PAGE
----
Remember not

A sermon on the fifth Sunday in Lent
Reading: Isaiah 43.16-21      

‘Do not remember the former things,
      or consider the things of old.
 See, I am doing a new thing!’ 

The 17-metre monument stands just outside the gates to the Kremlin.

In 2016 President Putin unveiled a huge statue of Vladimir just outside the Kremlin and called on Russians to unite around it.
17 metres high – that monument is deeply symbolic of all that is going on in the Ukraine.

Near the end of the first millennium Vladimir had consolidated the large territory covering modern day Russia, Ukraine and Belarus into the Kingdom of Rus.
He also converted to Christianity at this time.
Vladimir’s statue is holding the cross up high
So this became the Holy Rus Kingdom.

Its Christian centre was Kiev – today, the capital of Ukraine.

This collective memory of a past, great kingdom is the ideological driver behind President Putin’s campaign – with the support of the Moscow Orthodox Patriarch.
Putin is the new Vladimir.
Re-creating the Holy Christian Kingdom of Rus is the goal and this requires Ukraine to be forced back into the fold.
But at what appalling cost?

Attempts at reviving the past tend to repress those in the present.

In our first reading Isaiah is prophesying to a people who had lost their holy Kingdom and land. Israel was in exile. 
Isaiah reminds them of their God who in the past delivered them from slavery under foreign powers and brought them to their own land and nationhood.
The God who
    ‘makes a way in the sea,
    a path in the mighty waters,
    who extinguishes chariot and horse’ ..

That was the Exodus and the parting of the Red Sea.
The God who saves and liberates his people and makes them a sign to the world.

This is what they want to hear.
Surely our God will do this again?

But the prophecy continues

‘Do not remember the former things,
or consider the things of old.’

This is a strange contradiction.
‘Remember’ is one of the most repeated commands in the bible.
Faith is kept alive in the challenges of today by remembering those stories of past deliverance and blessing.

But remembering alone can leave us stuck, resentful and unable to move forward in a world that has changed.

It happens on a personal level. I was joining in a recent on-line discussion which include several plainly gifted and thoughtful men who had, I could imagine, achieved much in their lives. But now in retirement they are just  sound angry, resentful and complaining about everything. It’s not like it was. 

It was the world cup draw this week and I think of England’s glorious world cup win in 1966 but how remembering it has plainly burdened us ever since. Rather than inspire it has weighed down successive teams with impossible expectations.

Remember not … or something new will never be free to happen now.

I think of this country of mine in a complex place regarding our national and international identity.
It is particularly illustrated by Brexit and our complex reactive relationship with European nations … by the mantra of ‘taking back control’ and the claim to be needing national liberation.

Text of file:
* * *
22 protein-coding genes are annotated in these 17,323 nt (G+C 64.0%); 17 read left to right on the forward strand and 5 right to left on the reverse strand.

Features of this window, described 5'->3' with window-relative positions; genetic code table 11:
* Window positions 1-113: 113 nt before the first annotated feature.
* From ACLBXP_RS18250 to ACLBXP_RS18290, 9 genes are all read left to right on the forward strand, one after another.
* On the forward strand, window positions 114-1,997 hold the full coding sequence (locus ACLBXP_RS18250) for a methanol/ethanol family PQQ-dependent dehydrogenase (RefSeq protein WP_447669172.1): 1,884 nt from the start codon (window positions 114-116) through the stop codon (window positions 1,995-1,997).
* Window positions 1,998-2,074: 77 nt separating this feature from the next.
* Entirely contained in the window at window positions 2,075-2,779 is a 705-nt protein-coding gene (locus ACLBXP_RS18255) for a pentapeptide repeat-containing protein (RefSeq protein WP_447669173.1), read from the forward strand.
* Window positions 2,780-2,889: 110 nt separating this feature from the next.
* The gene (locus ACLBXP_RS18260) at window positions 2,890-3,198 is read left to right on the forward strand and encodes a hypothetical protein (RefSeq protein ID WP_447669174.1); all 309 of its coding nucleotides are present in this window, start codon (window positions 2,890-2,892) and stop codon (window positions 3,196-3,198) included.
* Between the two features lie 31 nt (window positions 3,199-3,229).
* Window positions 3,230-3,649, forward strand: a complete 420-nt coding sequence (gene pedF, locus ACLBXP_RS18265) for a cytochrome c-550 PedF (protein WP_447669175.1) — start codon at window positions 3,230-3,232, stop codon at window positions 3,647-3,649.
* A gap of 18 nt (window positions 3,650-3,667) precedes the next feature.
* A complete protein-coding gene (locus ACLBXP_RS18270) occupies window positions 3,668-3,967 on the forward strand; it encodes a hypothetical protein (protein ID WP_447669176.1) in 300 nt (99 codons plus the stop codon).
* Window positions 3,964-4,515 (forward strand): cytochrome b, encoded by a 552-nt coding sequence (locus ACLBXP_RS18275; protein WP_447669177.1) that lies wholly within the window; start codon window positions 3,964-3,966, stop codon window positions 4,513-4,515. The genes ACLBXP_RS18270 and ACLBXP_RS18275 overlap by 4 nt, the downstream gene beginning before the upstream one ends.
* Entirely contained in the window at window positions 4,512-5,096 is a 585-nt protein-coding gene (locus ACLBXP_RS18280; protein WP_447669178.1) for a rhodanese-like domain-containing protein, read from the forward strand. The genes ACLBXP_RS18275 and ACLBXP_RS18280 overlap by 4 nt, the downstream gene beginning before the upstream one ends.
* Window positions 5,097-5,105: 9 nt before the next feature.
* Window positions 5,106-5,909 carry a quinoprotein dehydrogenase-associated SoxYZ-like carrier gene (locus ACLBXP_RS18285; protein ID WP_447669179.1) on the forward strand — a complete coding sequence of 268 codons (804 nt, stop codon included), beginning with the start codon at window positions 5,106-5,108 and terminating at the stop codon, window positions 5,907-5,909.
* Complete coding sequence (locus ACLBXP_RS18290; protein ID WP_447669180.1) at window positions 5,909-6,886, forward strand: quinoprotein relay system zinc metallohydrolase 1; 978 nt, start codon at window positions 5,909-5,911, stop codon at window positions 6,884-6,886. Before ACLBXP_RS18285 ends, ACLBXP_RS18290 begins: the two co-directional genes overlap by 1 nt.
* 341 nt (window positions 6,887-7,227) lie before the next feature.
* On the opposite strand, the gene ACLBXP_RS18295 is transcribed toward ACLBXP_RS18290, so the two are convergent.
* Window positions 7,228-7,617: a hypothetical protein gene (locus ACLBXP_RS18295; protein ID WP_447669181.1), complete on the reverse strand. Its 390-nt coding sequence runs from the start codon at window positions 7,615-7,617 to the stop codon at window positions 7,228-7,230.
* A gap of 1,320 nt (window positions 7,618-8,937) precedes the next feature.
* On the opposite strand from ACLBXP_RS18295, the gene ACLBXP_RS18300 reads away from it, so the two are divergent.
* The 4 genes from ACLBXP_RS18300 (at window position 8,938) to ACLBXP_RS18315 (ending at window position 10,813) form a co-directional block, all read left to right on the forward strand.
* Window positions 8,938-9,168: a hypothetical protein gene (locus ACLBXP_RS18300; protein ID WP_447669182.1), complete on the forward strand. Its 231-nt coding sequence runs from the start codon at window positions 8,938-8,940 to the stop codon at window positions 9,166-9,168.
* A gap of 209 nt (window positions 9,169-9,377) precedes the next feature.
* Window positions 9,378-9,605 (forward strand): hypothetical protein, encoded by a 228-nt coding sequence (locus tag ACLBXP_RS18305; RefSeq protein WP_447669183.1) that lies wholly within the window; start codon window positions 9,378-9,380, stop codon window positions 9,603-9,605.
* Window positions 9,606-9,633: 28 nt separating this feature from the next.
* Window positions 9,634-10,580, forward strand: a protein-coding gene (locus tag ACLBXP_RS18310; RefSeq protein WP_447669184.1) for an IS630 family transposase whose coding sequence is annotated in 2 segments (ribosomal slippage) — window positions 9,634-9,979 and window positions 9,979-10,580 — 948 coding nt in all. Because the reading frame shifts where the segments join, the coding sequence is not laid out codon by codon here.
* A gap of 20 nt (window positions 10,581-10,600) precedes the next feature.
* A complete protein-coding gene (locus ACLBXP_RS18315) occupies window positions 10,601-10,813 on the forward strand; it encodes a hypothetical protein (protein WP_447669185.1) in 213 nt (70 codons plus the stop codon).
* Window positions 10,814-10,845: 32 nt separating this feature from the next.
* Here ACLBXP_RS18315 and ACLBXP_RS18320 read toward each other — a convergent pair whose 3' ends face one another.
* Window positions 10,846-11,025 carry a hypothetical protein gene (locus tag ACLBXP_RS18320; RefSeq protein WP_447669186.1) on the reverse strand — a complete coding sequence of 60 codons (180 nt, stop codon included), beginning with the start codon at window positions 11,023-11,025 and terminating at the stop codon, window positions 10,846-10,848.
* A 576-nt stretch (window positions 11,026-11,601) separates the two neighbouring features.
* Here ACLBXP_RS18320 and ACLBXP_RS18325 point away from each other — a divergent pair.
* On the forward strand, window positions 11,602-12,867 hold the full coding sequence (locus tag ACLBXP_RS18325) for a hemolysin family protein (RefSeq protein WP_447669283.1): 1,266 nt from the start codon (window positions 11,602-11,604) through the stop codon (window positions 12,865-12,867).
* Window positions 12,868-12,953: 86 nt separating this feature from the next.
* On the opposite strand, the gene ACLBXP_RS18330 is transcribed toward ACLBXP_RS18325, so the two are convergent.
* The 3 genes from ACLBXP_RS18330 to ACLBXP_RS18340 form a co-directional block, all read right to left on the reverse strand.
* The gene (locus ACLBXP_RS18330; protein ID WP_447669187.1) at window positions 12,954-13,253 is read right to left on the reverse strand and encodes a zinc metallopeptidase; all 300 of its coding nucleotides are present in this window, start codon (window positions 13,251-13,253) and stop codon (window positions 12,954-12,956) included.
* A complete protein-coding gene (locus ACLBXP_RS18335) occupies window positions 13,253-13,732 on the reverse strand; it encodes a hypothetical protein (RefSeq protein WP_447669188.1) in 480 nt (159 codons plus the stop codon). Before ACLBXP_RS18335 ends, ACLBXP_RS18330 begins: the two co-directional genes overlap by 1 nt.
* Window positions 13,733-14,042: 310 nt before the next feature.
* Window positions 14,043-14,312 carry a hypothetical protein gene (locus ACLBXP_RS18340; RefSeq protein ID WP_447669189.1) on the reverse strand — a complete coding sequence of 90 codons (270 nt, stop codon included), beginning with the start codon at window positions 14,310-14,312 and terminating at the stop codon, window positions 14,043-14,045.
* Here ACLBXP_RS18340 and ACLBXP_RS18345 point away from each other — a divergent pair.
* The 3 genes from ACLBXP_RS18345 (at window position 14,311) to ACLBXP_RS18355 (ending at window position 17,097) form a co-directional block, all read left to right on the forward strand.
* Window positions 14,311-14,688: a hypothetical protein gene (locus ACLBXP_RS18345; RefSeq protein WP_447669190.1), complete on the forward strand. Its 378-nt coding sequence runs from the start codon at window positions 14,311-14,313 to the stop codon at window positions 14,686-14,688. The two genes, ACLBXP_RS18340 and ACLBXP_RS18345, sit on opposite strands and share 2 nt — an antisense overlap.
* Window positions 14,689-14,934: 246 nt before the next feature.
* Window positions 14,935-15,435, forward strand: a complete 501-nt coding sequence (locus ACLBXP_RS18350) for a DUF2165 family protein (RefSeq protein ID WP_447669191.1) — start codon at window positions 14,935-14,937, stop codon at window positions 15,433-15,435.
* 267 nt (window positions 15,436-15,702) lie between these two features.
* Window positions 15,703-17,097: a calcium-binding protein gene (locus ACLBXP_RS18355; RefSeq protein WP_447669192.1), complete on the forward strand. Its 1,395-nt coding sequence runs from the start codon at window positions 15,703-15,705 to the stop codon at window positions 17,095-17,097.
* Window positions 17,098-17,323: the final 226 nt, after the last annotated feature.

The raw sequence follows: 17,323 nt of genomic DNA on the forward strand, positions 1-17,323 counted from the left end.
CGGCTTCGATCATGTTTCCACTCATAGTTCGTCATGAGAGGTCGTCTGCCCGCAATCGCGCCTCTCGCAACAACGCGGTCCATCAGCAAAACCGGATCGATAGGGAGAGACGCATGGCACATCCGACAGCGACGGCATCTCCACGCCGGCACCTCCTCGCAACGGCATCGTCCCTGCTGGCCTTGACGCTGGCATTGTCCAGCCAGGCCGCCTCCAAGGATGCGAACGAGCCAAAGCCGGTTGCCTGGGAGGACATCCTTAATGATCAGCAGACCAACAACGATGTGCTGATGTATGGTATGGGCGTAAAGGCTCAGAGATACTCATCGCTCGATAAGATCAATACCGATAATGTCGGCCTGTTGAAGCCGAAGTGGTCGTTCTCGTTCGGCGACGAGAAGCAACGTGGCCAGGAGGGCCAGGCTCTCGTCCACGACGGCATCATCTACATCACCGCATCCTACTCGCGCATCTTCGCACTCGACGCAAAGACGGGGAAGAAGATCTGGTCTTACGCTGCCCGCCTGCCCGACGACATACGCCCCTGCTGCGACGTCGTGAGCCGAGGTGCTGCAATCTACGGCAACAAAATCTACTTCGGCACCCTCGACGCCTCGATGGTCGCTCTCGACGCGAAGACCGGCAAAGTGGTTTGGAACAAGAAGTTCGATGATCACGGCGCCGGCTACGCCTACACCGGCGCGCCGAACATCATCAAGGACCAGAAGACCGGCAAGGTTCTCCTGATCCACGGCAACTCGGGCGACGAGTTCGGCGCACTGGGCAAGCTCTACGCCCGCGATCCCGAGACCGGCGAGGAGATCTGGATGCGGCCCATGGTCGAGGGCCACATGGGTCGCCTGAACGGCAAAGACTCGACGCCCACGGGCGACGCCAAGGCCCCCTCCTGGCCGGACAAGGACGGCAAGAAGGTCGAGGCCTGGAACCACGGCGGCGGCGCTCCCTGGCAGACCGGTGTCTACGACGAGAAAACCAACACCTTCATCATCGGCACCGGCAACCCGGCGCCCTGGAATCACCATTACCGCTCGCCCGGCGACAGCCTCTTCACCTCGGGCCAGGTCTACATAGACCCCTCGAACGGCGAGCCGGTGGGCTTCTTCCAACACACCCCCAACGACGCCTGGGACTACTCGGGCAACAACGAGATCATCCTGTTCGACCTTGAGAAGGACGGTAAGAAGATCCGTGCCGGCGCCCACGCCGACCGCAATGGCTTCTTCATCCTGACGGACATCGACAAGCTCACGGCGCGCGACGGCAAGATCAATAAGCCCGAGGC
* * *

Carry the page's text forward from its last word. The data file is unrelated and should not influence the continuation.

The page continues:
This has complex roots in the history of this land and its former days of empire and status.

The Church too can get stuck.
Weighed down by past glories. Those fond memories of full churches everywhere … 
Those days when people knew what they believed. 
Searching now for solutions means looking back …
If we only used the services we used to
If only parish clergy visited everyone like they used to .
If only we believed in the parish system more
If only Bishops today were the real leaders and theologians like they used to be.

        … pulling out of the past – from those times when it was, apparently, all good and flourishing – the ‘answers’ to the supposed failings of today.
And it is always someone else’s fault.

We too have our monuments.
And most idols are made out of the past.

What God’s people are called to remember is the character of God in history.
But not a God who repeats things.
There is no way back.
Nor does there need to be.
For God makes things new.

Christian faith is future orientated.
We are forward looking people.
‘Follow me’ is the call of Jesus.

Faithful and wise remembering means learning well and to holding on to the things that matter.
These are what we call our traditions.

But if we only cling to the past glories and achievements, as if there is some way back – we are lost. We are stuck. And we will only complain or try to force a story on the world that is not liveable.
That is what we call traditionalism.

It has been said:
Tradition is the living faith of the dead.
Traditionalism is the dead faith of the living – stuck in past, memories, fixed in past identities and achievements.

So the call is – remember your God and the stories in history that reveal God’s ways and inspire trust and faith and hope.
Remember with gratitude what has gone before, that has been good and honourable.

But do not cling to those past events.
Hold it all on an open hand.
This may mean letting go of even our preferred ways of doing things. 
And not because they are wrong but because what it needed is changing.
That can feel hard.
We must let go and reach out ahead in trust …

So how do these words speak to us today and how do we receive them in hope and trust?

‘Do not remember the former things,
  or consider the things of old.
I am about to do a new thing;
    now it springs forth, do you not perceive it?’

If God blessed, delivered, created new things then – he will do it again in our time.
But not the same way.
He makes things new.

So let us lean into God’s future
– living in trust and hope for all this world may yet become ….

God looks forward too – not back.
God is there ahead of us

He waits to greet us.

David Runcorn